If Test cricket wants to survive it must claw back its name as a diverse format in which hitting sixes is a vital part of its fabric.
Test cricket has an image problem. It’s image is one of competition with T20, the infant of cricket that’s taking the world by storm.
T20 has successfully branded itself as the home of sixes.
Fans want to see big hits and crashing fours, and will pay big money for it.
This makes the format lucrative, especially as the games are so short. You can come after work to indulge in a short sharp burst of power hitting.
The association has become so strong, that when someone like Ben Stokes smashes a hundred, such as his 258 off 198 balls in South Africa, the murmurings on social media was about the influence of T20 on Tests. And I’ve heard it before when David Warner has batted like that, or when Chris Gayle or Ab de Villiers have.
Instead of it being seen as a rapid Test innings, some were saying it was fundamentally a T20 knock.
They’re wrong. Hitting sixes is as much a part of Test cricket as blocking and leaving is.
Some of the greatest opening partnerships ever have been a mixture of aggression and caution; such as Strauss and Trescothick, Gibbs and Smith, Langer and Hayden, Greenidge and Haynes.
Time is rarely a constraint in Test cricket, so the need to bat aggressively is for a purpose.
Either to accelerate an innings, capitalise on poor bowling, or simply put pressure on.
For that reason, Test cricket has always had a place for aggression, as part of a strategy, not as a prime way of scoring.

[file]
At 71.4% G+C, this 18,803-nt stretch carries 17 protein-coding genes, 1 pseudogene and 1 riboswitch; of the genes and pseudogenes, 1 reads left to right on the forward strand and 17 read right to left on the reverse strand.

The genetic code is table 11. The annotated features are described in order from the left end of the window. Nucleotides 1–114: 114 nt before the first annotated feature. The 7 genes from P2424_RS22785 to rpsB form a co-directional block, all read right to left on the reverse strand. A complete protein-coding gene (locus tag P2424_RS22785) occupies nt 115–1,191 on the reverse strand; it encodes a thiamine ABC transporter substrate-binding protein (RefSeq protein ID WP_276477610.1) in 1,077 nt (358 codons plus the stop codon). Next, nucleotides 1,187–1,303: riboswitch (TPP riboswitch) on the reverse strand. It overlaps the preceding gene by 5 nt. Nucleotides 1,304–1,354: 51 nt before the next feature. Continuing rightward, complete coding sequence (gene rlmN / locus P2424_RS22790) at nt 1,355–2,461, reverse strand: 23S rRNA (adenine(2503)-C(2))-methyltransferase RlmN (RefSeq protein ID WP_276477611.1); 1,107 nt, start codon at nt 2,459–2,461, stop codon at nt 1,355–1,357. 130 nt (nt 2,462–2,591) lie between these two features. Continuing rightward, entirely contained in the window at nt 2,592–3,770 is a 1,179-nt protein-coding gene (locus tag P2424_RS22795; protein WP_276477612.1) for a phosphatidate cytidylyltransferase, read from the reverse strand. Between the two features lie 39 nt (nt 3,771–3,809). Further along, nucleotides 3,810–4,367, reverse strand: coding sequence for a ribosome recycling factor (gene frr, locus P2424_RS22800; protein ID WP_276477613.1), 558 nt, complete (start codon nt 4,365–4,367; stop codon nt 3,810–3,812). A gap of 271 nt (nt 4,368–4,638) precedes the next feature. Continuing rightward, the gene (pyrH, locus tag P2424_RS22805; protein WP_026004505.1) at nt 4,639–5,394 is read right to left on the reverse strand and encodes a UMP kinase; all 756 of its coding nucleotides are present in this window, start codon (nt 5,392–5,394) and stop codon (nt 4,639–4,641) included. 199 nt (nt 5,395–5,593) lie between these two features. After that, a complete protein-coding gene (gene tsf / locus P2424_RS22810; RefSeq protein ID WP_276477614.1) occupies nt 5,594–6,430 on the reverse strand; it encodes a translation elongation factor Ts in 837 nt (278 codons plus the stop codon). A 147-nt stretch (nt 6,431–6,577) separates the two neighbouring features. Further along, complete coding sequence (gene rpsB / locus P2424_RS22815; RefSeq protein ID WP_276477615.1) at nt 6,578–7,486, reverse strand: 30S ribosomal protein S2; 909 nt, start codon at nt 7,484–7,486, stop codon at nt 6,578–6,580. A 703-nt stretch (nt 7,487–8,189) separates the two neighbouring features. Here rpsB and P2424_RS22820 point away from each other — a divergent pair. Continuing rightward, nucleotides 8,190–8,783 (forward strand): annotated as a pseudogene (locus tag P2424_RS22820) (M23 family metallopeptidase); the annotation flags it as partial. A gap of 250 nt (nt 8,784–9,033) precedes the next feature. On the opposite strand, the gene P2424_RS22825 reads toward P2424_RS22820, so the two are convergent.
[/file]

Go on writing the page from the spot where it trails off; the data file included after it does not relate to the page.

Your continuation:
It’s part of the fabric of the game, and it give Tests the subtlety that T20 can lack.
The problem, is if aggression and caution separates exclusively in to the T20 and Test forms.
Test cricket must fight ensure it has a space for big hitting. Or at least, that it’s perceived to still have that space.
Especially with the rise of year-round franchise cricket, T20 is shepherded onto younger fans as having to ‘compete’ with Tests. The likes of Ab de Villiers and Aaron Finch are unwilling to dip their toe in the pond of Test cricket, and others like Alex Hales are ignored.
This separation is being formalised by cricket boards and players, and it ultimately it leads to the horrible question nobody wants to ask:
What would happen if a Kevin Pietersen or Chris Gayle.. or Viv Richards, turned up right now?
Would they really, honestly, want to play Test cricket over IPL and Big Bash? It would certainly be a dangling carrot.
If Test cricket starts to lose its aggressive stars, it will lose its subtlety.
It will become one dimensional and boring. If aggression and caution is allowed to separate out into T20 and Test, then cricket’s oldest format will quickly die out.